Despite all the hiking we were doing, we definitely weren't losing any weight here in Tenerife. And that didn't surprise me, considering the hearty food, and the outsized portions in which they serve it. But we loved the island's cuisine, which is quite distinct from that of the Spanish mainland.
This is the most historic and culturally significant of any city on Tenerife, and its casco antiguo, or old town, is replete in majestic palaces.
Generally, any whale-watching trip comes with a massive disclaimer: there's no guarantee that you're going to see whales. But the guys from Third Element were either recklessly confident, or the sightings between La Gomera and Tenerife are just that dependable, because they said we'd "definitely" spot some pilot whales, along with bottlenose dolphins.
A time-worn path brought us from the village of Afur, along the coastline to Taganana, and then back to Afur through the forests and hills of the Anaga natural reserve. With perfect weather, a well-marked trail, glorious coastal views, an evocative forest, the surprise kindness of strangers, and just the right amount of challenge, it was one of the best hikes we've ever done.
With its unique collection of aboriginal mummies, archaeological finds, and focus on endemic flora and fauna, the Museo de Naturaleza y Arqueología is one of the premier museums on the Canary Islands. We made it one of our first stops in Santa Cruz.
Any exploration of Santa Cruz de Tenerife is likely to begin in the Plaza de España, an expansive open square near the ocean. At least, that's the first place we headed. We spent a wonderful Saturday morning hanging out in the plaza, and getting a feel for the capital city, which is in turns beautiful, garish, charming, and strange… and definitely has an atmosphere all its own.
Santa Cruz is the largest city on Tenerife, and joint-capital of the entire Canary Islands. The city lies in the northeastern quadrant of the island, at the base of the Anaga mountain range, and is the center of industry and tourism. We took an initial tour shortly after arriving.
The history of Tenerife is tied closely to that of the entire Canary Islands. This is the largest of the seven islands in the archipelago, and has assumed the cultural and political lead throughout the years. Let's take a quick look at the most important events in Tenerife's history.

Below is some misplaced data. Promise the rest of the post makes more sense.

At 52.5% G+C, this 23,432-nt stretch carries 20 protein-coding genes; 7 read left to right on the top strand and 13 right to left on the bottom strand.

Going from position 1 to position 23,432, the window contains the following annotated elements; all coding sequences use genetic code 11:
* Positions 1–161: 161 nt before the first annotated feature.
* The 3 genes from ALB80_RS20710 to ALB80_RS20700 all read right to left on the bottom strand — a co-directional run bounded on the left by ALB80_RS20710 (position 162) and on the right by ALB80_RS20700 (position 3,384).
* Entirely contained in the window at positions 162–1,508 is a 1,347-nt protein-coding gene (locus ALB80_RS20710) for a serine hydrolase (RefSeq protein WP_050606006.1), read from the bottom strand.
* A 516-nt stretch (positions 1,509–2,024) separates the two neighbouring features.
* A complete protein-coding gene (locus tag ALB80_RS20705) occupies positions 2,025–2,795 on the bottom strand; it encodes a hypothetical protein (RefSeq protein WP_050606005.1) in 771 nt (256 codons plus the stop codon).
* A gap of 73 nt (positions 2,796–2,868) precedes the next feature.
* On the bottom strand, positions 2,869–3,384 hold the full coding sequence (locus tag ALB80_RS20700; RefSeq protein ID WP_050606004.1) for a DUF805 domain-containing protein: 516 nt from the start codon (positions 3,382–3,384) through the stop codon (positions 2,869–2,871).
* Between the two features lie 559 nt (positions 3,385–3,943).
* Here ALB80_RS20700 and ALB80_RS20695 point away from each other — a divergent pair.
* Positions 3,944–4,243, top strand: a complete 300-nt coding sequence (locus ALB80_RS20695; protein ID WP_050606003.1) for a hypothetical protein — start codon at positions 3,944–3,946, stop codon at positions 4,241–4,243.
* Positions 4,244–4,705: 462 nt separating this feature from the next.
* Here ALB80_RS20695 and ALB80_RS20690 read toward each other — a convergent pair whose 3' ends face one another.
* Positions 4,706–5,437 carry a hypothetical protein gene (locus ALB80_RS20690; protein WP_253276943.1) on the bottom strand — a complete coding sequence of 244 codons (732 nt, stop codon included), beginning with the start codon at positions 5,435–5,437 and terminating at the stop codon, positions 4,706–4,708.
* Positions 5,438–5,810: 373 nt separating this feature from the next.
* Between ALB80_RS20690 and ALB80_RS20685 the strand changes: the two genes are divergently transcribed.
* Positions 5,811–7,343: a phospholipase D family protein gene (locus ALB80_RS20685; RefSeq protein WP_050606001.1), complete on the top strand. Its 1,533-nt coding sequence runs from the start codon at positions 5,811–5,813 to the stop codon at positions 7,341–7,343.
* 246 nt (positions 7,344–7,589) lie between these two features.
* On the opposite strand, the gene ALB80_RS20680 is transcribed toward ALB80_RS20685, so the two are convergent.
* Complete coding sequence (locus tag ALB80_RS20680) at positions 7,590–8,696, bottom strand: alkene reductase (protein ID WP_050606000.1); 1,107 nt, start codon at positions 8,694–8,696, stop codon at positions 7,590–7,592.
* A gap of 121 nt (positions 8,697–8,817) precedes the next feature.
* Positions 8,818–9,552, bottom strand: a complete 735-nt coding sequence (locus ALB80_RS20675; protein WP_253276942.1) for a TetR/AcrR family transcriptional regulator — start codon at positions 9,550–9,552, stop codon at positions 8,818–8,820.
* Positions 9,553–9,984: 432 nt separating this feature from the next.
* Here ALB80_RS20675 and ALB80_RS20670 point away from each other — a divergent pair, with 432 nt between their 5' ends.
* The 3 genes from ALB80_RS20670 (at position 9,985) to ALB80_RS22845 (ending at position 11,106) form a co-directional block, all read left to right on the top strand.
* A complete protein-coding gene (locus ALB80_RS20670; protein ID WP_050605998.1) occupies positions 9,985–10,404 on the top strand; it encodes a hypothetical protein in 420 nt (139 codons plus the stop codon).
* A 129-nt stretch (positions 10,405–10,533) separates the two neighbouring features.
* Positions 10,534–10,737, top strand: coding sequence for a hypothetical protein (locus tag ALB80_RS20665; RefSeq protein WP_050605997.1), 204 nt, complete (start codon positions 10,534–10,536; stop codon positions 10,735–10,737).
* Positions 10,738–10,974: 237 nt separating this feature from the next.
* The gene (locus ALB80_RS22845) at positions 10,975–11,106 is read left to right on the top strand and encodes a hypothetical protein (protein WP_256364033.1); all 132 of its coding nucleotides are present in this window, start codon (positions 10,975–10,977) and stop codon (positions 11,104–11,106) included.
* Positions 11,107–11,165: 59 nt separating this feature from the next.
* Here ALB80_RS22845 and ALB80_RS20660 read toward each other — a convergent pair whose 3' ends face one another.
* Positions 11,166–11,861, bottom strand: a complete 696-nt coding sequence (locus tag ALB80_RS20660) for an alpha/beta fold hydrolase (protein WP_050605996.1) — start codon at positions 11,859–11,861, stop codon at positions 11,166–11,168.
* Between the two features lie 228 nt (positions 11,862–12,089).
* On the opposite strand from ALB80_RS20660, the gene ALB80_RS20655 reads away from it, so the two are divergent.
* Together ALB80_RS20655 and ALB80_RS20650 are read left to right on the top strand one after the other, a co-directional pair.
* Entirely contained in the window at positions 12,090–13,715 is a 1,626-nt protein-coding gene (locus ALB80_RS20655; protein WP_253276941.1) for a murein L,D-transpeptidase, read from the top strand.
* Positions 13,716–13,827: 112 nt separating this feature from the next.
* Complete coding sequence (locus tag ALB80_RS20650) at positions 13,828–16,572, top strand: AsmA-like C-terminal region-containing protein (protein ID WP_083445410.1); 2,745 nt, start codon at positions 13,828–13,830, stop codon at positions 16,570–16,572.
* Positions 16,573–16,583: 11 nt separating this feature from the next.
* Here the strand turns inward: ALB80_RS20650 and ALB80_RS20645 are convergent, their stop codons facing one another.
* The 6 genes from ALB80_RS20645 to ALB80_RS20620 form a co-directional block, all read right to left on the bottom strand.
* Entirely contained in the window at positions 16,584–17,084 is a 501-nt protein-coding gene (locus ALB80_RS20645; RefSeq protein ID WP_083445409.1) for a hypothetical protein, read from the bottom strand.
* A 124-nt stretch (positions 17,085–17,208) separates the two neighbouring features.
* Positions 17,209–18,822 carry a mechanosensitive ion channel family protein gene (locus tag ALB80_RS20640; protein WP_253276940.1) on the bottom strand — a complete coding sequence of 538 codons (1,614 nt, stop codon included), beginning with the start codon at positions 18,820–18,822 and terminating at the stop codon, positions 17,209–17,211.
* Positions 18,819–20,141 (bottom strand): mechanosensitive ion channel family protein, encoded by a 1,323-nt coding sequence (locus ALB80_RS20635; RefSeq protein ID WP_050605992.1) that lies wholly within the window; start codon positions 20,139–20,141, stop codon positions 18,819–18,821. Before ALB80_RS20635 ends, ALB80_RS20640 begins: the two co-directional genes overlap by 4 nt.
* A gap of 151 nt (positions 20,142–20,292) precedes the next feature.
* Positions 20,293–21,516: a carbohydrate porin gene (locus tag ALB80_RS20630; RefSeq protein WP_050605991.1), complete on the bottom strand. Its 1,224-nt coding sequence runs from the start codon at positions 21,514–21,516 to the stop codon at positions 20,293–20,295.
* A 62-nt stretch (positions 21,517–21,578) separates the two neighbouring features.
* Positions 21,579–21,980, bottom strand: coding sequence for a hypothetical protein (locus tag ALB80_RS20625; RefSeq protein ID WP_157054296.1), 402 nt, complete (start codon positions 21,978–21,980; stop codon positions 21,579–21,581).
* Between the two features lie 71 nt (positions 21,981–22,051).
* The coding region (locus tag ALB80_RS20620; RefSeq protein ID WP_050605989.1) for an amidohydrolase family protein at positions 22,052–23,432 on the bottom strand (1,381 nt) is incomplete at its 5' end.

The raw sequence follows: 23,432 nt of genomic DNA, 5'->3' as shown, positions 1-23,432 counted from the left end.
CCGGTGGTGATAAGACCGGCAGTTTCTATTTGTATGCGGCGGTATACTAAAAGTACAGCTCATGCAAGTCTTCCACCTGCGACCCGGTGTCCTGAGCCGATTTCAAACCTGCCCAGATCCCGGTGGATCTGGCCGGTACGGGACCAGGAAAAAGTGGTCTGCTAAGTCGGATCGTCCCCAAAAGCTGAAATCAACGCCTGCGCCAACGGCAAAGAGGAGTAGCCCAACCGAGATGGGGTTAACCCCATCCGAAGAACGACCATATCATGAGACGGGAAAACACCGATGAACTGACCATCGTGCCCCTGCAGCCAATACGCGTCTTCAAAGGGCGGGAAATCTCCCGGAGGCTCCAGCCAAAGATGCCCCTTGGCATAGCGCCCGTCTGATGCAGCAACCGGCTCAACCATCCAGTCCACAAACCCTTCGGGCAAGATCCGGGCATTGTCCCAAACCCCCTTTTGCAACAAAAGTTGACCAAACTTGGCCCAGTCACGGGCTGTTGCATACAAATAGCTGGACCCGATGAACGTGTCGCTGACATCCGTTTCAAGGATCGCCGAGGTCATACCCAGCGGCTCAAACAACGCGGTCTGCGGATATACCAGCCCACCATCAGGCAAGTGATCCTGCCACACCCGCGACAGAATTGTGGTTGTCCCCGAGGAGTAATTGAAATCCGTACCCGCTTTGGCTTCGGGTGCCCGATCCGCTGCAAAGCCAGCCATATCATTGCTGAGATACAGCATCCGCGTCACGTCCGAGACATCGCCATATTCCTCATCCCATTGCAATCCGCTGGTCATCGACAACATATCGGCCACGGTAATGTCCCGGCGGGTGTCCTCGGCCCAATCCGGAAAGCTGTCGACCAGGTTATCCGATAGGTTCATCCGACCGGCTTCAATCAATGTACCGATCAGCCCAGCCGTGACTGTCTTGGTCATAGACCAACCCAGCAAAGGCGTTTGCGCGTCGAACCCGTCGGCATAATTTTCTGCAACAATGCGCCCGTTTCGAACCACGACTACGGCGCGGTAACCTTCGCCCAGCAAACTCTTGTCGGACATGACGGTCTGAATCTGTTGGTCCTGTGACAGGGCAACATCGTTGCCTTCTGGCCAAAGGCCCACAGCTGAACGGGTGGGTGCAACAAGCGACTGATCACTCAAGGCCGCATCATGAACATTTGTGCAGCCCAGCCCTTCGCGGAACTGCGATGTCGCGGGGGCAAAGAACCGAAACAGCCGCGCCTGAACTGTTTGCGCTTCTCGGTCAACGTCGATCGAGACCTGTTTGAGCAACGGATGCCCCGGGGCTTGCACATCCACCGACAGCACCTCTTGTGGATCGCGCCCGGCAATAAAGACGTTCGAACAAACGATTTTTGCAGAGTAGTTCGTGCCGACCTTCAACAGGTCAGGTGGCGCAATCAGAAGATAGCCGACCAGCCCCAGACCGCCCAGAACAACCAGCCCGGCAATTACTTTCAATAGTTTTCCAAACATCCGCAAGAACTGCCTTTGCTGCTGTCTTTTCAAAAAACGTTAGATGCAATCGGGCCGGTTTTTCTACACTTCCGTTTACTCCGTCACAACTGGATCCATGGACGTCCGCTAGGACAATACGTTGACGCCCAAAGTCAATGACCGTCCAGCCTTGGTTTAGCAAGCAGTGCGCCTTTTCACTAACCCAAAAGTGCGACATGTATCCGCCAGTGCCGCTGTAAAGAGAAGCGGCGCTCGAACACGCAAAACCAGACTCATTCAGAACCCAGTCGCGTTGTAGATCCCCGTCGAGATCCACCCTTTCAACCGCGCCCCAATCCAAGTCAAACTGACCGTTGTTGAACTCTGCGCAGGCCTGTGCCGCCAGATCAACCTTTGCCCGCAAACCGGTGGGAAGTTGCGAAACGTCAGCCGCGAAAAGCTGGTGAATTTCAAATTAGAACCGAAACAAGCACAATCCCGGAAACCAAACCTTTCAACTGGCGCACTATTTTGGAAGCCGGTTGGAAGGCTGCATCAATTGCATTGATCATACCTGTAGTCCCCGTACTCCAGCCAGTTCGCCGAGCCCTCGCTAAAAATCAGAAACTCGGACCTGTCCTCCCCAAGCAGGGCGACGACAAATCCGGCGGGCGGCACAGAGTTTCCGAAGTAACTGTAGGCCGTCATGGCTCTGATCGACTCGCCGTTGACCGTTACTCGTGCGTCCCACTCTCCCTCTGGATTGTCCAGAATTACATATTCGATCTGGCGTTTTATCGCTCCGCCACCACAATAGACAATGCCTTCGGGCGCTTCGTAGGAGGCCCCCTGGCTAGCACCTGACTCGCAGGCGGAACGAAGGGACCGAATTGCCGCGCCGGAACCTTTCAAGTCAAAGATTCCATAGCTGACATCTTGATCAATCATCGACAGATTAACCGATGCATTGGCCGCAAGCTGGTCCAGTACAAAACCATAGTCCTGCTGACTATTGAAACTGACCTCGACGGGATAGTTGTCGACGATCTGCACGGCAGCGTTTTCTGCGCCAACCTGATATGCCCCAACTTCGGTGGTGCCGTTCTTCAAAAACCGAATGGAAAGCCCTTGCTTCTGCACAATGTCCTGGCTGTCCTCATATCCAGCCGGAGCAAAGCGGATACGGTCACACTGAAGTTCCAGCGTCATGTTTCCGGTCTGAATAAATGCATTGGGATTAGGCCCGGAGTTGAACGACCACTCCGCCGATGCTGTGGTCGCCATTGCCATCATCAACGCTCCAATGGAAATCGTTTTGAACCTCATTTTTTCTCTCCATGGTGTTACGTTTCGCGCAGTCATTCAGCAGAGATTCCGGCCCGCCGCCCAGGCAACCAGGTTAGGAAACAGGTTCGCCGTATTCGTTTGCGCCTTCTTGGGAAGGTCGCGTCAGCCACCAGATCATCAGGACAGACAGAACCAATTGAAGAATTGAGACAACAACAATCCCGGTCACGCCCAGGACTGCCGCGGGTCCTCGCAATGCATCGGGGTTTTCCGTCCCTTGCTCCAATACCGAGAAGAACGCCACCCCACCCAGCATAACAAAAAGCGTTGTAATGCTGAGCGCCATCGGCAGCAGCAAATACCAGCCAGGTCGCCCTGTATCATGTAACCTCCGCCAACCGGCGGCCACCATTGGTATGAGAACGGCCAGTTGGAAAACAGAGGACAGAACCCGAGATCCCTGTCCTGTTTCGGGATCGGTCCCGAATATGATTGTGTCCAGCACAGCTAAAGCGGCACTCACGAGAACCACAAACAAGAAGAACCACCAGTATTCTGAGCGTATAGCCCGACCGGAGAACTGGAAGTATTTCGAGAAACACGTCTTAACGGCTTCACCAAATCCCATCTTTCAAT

We encountered gofio on our very first night in La Gomera, when the proprietress of Imada's lone restaurant set down a bowlful next to our soups. And we've encountered it every day since. Gofio is the most Canarian of foods, used in soups, breakfasts, desserts, main dishes, candies, and drinks. We suspect that some eat it by the spoonful. The people of the Canary Islands just can't seem to get enough. Tito from our local Gofio Mill…
Jürgen and I are definitive city guys. We met in Boston and lived for years in Berlin, before moving to Valencia. We ride bikes, use public transport, and don't even own a car. But for whatever reason, we wanted our stay in Tenerife to be more rural, so chose a house in a small village. Las Mercedes: are you ready to entertain us?
The Casa Lercaro is just one of many historic homes found in the old quarter of La Laguna, though it might be the largest. The palace was built in the late sixteenth century for a powerful family of commercial magnates from Genoa, and a visit to the museum is almost as fascinating for the tour of this ancient home, as it is for the exhibitions themselves.
The historic capital of the Canary Islands, San Cristóbal de La Laguna (more commonly shortened to La Laguna) is still considered to be the archipelago's cultural heart. We'd be spending a lot of time here during our 91 days on Tenerife, since our home village of Las Mercedes is just up the road, about five minutes by car.